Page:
OTR BUFFET: Are your plays always detective-based?

Peter Church: Often, but not exclusively. Detective stories offer a kind of Dramatic Familiarity for most modern listeners (even if they’re brand new to OTR). The hard-boiled detective, the Femme Fatale, and the self-deluded villain are easy targets for Parody, while on the other hand, when done straight the ‘Noir’ genre offers a sexiness and a cynicism that is perhaps more relatable for our current culture. That being said, we do not always stay in that genre. Right now we are excitedly preparing a live broadcast for the Christmas Season and have often talked about branching out into the realm of science fiction. We also have some very exciting interactive elements coming up for our website which should be lots of fun for OTR aficionados and neophytes alike!

OTR BUFFET: Which OTR detective has influenced you the most?

Peter Church: If we can count Lamont Cranston as a “Detective”, he’d probably get the number 1 spot. If not, my favourite as a young person was Richard Diamond and I think his series probably contributed to my learning that detective fiction can still include a sense of humour. Right now, I’m listening to a lot of Joe Friday in ‘Dragnet’ and I love how gritty some of those episodes feel.

OTR BUFFET: What's your ultimate goal in doing these broadcasts?

Peter Church: When Sean and I set out on this adventure, I think we both were hoping to share the shows with our close friends and perhaps share them with senior citizens; as the original listening audience we were confident that they would enjoy and appreciate this kind of “homage”. Since then however, I’ve found extreme satisfaction in watching our work become a gateway to OTR for young actors. We’re always looking for voices that suit our period setting, and every time I invite someone to audition for us, I send MP3 files with clips from the original shows – providing examples of some those fantastic character-actors of the day like Lurene Tuttle, Elliott Lewis, Junius C. Matthews, Parley Baer, Bill Conrad, and countless others. Ultimately, our hope is to build an online presence that can act as sort of “Hub” for other producers of “new-time” radio. Our dream right now is that can become a place where listeners will find links to all the great audio entertainment that is being created by contemporary artists, while at the same time being the home of our own offerings as they grow and become more refined.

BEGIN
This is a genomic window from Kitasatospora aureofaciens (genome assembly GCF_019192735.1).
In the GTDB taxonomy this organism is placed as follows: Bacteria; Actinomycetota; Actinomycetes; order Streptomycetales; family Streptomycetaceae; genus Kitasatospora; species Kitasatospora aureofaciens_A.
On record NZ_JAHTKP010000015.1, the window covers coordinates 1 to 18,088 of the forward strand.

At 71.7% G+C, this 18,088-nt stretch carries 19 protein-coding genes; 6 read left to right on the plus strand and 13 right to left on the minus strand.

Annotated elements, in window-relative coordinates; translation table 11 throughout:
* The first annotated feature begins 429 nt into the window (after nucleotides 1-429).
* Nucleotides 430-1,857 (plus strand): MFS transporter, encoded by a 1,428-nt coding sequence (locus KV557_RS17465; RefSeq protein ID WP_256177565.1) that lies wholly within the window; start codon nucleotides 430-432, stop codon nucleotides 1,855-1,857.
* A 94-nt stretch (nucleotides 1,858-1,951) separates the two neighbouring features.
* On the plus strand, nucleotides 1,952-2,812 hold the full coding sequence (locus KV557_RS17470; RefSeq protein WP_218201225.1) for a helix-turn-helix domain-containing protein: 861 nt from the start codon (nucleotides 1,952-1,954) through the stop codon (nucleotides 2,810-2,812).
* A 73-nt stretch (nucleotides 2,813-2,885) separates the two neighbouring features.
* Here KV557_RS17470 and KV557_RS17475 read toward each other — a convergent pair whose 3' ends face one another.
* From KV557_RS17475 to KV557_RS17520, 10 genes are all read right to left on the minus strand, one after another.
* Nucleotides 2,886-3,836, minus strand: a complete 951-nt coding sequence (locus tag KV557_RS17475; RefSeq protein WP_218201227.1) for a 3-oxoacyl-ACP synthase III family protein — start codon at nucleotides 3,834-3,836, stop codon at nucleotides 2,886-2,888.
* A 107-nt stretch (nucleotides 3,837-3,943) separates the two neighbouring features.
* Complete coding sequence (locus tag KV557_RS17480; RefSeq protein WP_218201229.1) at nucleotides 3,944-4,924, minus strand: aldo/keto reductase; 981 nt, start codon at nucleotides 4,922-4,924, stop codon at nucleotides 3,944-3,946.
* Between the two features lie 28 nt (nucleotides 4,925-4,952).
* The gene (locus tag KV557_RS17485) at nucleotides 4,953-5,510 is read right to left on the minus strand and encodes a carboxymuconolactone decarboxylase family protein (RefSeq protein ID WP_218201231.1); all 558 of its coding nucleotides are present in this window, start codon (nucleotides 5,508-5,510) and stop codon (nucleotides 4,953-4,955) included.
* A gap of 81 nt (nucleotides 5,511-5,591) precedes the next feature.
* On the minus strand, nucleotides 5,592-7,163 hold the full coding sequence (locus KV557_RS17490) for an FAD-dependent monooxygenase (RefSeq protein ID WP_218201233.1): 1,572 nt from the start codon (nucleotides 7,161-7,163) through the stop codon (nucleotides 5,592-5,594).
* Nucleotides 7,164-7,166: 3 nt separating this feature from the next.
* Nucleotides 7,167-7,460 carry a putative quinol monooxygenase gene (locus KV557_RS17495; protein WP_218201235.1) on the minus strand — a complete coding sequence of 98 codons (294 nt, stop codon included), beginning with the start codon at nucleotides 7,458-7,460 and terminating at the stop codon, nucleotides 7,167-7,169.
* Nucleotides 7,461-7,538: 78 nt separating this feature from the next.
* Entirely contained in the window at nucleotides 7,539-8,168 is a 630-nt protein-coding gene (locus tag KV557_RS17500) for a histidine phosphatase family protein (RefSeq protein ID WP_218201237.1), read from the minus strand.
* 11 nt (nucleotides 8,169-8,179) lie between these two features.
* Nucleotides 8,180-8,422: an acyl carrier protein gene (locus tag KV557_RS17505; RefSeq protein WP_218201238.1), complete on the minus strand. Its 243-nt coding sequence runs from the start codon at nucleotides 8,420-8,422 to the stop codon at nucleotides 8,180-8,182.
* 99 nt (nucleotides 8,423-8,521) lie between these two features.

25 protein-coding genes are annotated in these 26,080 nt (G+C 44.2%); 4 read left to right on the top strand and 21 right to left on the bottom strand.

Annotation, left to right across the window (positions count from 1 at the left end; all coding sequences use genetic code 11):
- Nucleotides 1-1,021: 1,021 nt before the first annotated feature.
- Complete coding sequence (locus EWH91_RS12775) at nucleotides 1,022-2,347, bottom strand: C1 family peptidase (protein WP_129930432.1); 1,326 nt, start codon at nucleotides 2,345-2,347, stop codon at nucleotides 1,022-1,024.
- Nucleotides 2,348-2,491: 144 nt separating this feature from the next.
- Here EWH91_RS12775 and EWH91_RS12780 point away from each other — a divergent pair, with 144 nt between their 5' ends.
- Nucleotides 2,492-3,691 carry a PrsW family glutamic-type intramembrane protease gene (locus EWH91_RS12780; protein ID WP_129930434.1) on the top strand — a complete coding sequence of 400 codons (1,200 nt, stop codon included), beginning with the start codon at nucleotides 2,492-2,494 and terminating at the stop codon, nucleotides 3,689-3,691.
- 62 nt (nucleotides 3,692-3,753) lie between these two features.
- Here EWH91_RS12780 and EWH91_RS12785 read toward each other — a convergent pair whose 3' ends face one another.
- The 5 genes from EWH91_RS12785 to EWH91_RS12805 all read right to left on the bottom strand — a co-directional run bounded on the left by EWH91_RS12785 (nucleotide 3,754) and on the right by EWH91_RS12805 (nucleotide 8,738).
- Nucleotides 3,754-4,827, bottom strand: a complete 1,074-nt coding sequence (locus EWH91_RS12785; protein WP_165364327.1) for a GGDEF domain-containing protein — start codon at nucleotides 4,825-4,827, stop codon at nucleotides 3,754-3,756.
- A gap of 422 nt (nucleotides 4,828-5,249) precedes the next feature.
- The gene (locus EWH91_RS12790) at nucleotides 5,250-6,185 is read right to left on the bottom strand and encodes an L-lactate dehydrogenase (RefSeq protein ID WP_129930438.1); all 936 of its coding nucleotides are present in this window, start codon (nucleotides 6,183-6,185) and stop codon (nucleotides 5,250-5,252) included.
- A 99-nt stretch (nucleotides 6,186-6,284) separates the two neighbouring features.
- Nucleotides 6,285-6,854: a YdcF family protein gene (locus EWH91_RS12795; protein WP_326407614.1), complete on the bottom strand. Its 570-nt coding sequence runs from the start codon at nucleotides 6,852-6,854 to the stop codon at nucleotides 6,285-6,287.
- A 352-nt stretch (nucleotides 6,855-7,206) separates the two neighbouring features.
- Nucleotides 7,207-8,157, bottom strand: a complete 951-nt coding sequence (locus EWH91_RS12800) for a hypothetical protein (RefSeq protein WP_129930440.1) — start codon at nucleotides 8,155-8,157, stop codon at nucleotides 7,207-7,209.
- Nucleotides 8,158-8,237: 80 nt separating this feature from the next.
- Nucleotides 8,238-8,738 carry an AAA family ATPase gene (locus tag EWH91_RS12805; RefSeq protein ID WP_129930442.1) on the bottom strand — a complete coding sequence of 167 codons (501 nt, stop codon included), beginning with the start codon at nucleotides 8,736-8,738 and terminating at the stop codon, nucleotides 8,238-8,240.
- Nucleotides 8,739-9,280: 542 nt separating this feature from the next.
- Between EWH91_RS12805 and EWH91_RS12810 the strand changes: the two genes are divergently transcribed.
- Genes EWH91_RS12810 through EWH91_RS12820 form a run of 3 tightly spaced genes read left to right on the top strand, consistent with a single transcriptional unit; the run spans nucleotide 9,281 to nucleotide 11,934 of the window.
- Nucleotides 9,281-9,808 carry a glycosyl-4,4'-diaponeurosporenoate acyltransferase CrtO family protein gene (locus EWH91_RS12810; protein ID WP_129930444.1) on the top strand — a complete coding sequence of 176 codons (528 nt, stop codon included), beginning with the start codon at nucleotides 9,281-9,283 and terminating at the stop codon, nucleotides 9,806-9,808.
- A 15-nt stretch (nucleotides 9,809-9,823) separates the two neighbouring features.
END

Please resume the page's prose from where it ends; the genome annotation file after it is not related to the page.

OTR BUFFET: From my view, it seems like there is a lot of podcasting and original radio theater out of Canada. What's the deal up there?

Peter Church: Hey - that’s great to hear! Perhaps it’s our colonial roots... the BBC is, of course, still a leading force in contemporary audio drama, and our own CBC in Canada was a huge contributer to the Radio Play Revival of the late 70’s and early 80’s, and, even now, produces a strong series called ‘Afghanada’ that follows a fictional Canadian military unit in Afghanistan. Or perhaps it’s simply the fact that Canadians have to stay indoors during the winter, so there’s not much else to DO in Canada from November to May! Regardless, I give thanks to the radio broadcasters that faithfully play OTR in order to snare new listeners, just like CHQR 770 in Calgary did for me ( And I think you’re right – Canada does have a very rich supply of original radio theatre. For example, outstanding new fiction is podcast 3 times a week by our friends at Flashpulp (! That’s a tremendous commitment for people that rely only on listener support. Likewise, Decoder Ring Theatre ( and The Boneyard Man have built up an extremely loyal fan-base over years of broadcasts and live performances.

You can subscribe to our podcast from the website, and also look for Radio’s Revenge on Facebook and Twitter for more OTR-related goodies.

Thanks again, Jimbo, and keep up the good work!

©Jimbo 2010/2011